Only outcome of G-8 summit was violence, say NGOs
by Jorge Pina
Rome, 23 Jul 2001 (IPS) - The summit of the Group of Eight (G-8) leaders in the Italian port city of Genoa only produced violence, as there were no positive results for the world’s poor nations, according to development-focused non-governmental organisations (NGOs).
The three-day G-8 meeting concluded Sunday just as it had begun: amid violence that devastated broad swaths of Genoa. Official estimates indicate that repairs for the streets, shops and banks, which were damaged or torched, will run near $50 million.
Sunday evening, the Italian police raided schools occupied by the Genoa Social Forum, a network of 300 NGOs that had peacefully demonstrated against the G-8 and the model of economic globalization that the world’s most powerful nations promote.
Then, during Monday’s early hours, Italy’s Caribinieri force arrested 30 foreigners as they prepared to leave Italy, charging them with having participated in the disturbances over the weekend.
The balance after three days of running street battles between protesters and public security forces was the Friday shooting death of 23-year-old Italian activist Carlo Giuliani, 560 people being injured and 219 arrests.
[Several media reports, ranging from the conservative Wall Street Journal to the Washington-based ‘Nation’ and the London Guardian, strength the civil society suspicions about the agent provocateur role of the very small number of ‘anarchists’ who at all such anti-globalization protests engage in violence, and as a result the police and paramilitary react by hitting peaceful protestors, and blaming the protestors.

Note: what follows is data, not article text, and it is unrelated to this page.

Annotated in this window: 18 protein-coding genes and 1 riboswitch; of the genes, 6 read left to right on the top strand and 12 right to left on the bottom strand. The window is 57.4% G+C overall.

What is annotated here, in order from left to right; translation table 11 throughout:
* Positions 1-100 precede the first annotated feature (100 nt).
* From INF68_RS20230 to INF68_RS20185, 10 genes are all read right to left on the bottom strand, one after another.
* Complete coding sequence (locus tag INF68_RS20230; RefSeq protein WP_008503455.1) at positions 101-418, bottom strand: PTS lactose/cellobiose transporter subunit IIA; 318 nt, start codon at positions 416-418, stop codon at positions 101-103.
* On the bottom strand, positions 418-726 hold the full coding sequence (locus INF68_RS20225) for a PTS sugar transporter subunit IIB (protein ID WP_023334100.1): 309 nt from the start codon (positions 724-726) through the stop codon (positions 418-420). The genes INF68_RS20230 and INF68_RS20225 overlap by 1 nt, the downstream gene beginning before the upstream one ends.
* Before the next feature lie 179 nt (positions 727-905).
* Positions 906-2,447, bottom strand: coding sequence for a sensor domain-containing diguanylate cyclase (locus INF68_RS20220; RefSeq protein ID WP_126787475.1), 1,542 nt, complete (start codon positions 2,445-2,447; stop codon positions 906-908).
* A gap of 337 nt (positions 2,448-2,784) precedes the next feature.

[The Wall Street Journal reporting from Genoa quotes the leaders of the Genoa Social Forum, who organized and brought in peaceful non-violent protestors, as saying that they had no knowledge about the identify of the ‘Black Block’ militants - “and claim that these rioters are, in fact, police infiltrators’.
[The WSJ also reported that “an Italian TV station, La 7, showed over the weekend, ‘grainy coverage’ of the ‘black block’ activists conversing with the policy shortly before a riot began,” but that the police denied such links. Throughout the weekend, the WSJ reported, “the ‘Black Block’ , militants, usually wearing black ski masks, helmets and protective body gear, mingled with GSF peaceful marchers... appear at the edge of the crowd, throw molotov cocktails into bank branches, set vehicles and garbage containers on fire and then retire, exposing the other demonstrators to tear gas and a charge by the police. Well-organized and connected by cellular phones, these militants wold then reappear behind the police lines, wreaking havoc at random spots...”]
Meanwhile, ensconced in the Ducal Palace, the G-8 leaders had signed the summit’s final declaration, in which they underscored the need to fight poverty, saying, “we are determined to make globalization work for all our citizens and especially the world’s poor.”